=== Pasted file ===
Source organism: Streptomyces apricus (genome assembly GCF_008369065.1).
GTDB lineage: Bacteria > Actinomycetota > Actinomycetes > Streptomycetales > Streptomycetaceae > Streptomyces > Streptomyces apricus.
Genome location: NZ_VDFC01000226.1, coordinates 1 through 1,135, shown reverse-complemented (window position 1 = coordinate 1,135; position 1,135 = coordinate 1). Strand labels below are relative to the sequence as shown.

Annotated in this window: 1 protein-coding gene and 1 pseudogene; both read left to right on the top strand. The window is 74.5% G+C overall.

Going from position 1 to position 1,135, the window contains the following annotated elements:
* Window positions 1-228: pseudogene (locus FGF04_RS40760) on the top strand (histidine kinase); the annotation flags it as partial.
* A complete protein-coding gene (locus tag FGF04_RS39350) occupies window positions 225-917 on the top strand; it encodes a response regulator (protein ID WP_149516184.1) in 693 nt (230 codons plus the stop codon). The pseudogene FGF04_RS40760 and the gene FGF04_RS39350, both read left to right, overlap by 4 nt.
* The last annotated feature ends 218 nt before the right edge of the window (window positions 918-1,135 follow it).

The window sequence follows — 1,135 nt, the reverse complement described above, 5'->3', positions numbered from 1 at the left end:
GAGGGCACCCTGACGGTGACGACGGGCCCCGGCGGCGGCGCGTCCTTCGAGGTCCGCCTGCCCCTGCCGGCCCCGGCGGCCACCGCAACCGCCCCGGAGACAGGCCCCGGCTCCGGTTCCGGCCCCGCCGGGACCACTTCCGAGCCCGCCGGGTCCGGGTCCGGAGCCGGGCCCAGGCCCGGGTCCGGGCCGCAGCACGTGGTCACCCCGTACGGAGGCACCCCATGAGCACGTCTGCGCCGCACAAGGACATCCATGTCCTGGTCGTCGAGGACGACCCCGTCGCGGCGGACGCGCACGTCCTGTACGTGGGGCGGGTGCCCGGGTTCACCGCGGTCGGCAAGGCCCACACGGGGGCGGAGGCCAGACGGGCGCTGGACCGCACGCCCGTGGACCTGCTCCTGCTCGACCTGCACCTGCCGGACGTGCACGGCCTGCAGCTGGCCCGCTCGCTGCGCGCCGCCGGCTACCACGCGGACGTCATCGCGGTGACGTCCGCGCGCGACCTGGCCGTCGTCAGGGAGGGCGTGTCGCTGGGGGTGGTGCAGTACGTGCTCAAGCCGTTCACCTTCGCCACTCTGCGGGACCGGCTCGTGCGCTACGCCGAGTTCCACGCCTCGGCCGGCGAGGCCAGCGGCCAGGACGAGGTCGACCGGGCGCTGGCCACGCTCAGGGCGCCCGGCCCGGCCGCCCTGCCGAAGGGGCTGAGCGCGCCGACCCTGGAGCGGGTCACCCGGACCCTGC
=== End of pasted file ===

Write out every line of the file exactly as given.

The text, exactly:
Source organism: Streptomyces apricus (genome assembly GCF_008369065.1).
GTDB lineage: Bacteria > Actinomycetota > Actinomycetes > Streptomycetales > Streptomycetaceae > Streptomyces > Streptomyces apricus.
Genome location: NZ_VDFC01000226.1, coordinates 1 through 1,135, shown reverse-complemented (window position 1 = coordinate 1,135; position 1,135 = coordinate 1). Strand labels below are relative to the sequence as shown.

Annotated in this window: 1 protein-coding gene and 1 pseudogene; both read left to right on the top strand. The window is 74.5% G+C overall.

Going from position 1 to position 1,135, the window contains the following annotated elements:
* Window positions 1-228: pseudogene (locus FGF04_RS40760) on the top strand (histidine kinase); the annotation flags it as partial.
* A complete protein-coding gene (locus tag FGF04_RS39350) occupies window positions 225-917 on the top strand; it encodes a response regulator (protein ID WP_149516184.1) in 693 nt (230 codons plus the stop codon). The pseudogene FGF04_RS40760 and the gene FGF04_RS39350, both read left to right, overlap by 4 nt.
* The last annotated feature ends 218 nt before the right edge of the window (window positions 918-1,135 follow it).

The window sequence follows — 1,135 nt, the reverse complement described above, 5'->3', positions numbered from 1 at the left end:
GAGGGCACCCTGACGGTGACGACGGGCCCCGGCGGCGGCGCGTCCTTCGAGGTCCGCCTGCCCCTGCCGGCCCCGGCGGCCACCGCAACCGCCCCGGAGACAGGCCCCGGCTCCGGTTCCGGCCCCGCCGGGACCACTTCCGAGCCCGCCGGGTCCGGGTCCGGAGCCGGGCCCAGGCCCGGGTCCGGGCCGCAGCACGTGGTCACCCCGTACGGAGGCACCCCATGAGCACGTCTGCGCCGCACAAGGACATCCATGTCCTGGTCGTCGAGGACGACCCCGTCGCGGCGGACGCGCACGTCCTGTACGTGGGGCGGGTGCCCGGGTTCACCGCGGTCGGCAAGGCCCACACGGGGGCGGAGGCCAGACGGGCGCTGGACCGCACGCCCGTGGACCTGCTCCTGCTCGACCTGCACCTGCCGGACGTGCACGGCCTGCAGCTGGCCCGCTCGCTGCGCGCCGCCGGCTACCACGCGGACGTCATCGCGGTGACGTCCGCGCGCGACCTGGCCGTCGTCAGGGAGGGCGTGTCGCTGGGGGTGGTGCAGTACGTGCTCAAGCCGTTCACCTTCGCCACTCTGCGGGACCGGCTCGTGCGCTACGCCGAGTTCCACGCCTCGGCCGGCGAGGCCAGCGGCCAGGACGAGGTCGACCGGGCGCTGGCCACGCTCAGGGCGCCCGGCCCGGCCGCCCTGCCGAAGGGGCTGAGCGCGCCGACCCTGGAGCGGGTCACCCGGACCCTGC